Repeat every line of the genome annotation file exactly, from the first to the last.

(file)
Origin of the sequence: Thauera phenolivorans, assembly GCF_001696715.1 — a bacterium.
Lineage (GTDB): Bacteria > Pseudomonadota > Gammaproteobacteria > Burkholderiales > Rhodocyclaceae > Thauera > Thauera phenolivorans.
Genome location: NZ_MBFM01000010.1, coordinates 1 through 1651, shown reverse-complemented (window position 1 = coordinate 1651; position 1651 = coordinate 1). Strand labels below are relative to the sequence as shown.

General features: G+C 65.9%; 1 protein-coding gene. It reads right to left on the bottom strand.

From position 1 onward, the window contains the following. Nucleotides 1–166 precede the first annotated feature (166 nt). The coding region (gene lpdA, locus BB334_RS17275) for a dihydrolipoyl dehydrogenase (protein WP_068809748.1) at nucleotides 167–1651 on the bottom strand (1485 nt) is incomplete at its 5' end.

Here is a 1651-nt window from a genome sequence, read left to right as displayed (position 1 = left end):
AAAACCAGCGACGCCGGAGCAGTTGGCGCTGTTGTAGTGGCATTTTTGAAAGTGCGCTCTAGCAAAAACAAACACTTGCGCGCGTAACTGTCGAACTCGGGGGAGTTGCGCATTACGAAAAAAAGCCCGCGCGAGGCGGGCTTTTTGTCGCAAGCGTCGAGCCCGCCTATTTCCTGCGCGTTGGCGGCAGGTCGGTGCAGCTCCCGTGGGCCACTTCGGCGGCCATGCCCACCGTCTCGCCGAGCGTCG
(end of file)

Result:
Origin of the sequence: Thauera phenolivorans, assembly GCF_001696715.1 — a bacterium.
Lineage (GTDB): Bacteria > Pseudomonadota > Gammaproteobacteria > Burkholderiales > Rhodocyclaceae > Thauera > Thauera phenolivorans.
Genome location: NZ_MBFM01000010.1, coordinates 1 through 1651, shown reverse-complemented (window position 1 = coordinate 1651; position 1651 = coordinate 1). Strand labels below are relative to the sequence as shown.

General features: G+C 65.9%; 1 protein-coding gene. It reads right to left on the bottom strand.

From position 1 onward, the window contains the following. Nucleotides 1–166 precede the first annotated feature (166 nt). The coding region (gene lpdA, locus BB334_RS17275) for a dihydrolipoyl dehydrogenase (protein WP_068809748.1) at nucleotides 167–1651 on the bottom strand (1485 nt) is incomplete at its 5' end.

Here is a 1651-nt window from a genome sequence, read left to right as displayed (position 1 = left end):
AAAACCAGCGACGCCGGAGCAGTTGGCGCTGTTGTAGTGGCATTTTTGAAAGTGCGCTCTAGCAAAAACAAACACTTGCGCGCGTAACTGTCGAACTCGGGGGAGTTGCGCATTACGAAAAAAAGCCCGCGCGAGGCGGGCTTTTTGTCGCAAGCGTCGAGCCCGCCTATTTCCTGCGCGTTGGCGGCAGGTCGGTGCAGCTCCCGTGGGCCACTTCGGCGGCCATGCCCACCGTCTCGCCGAGCGTCG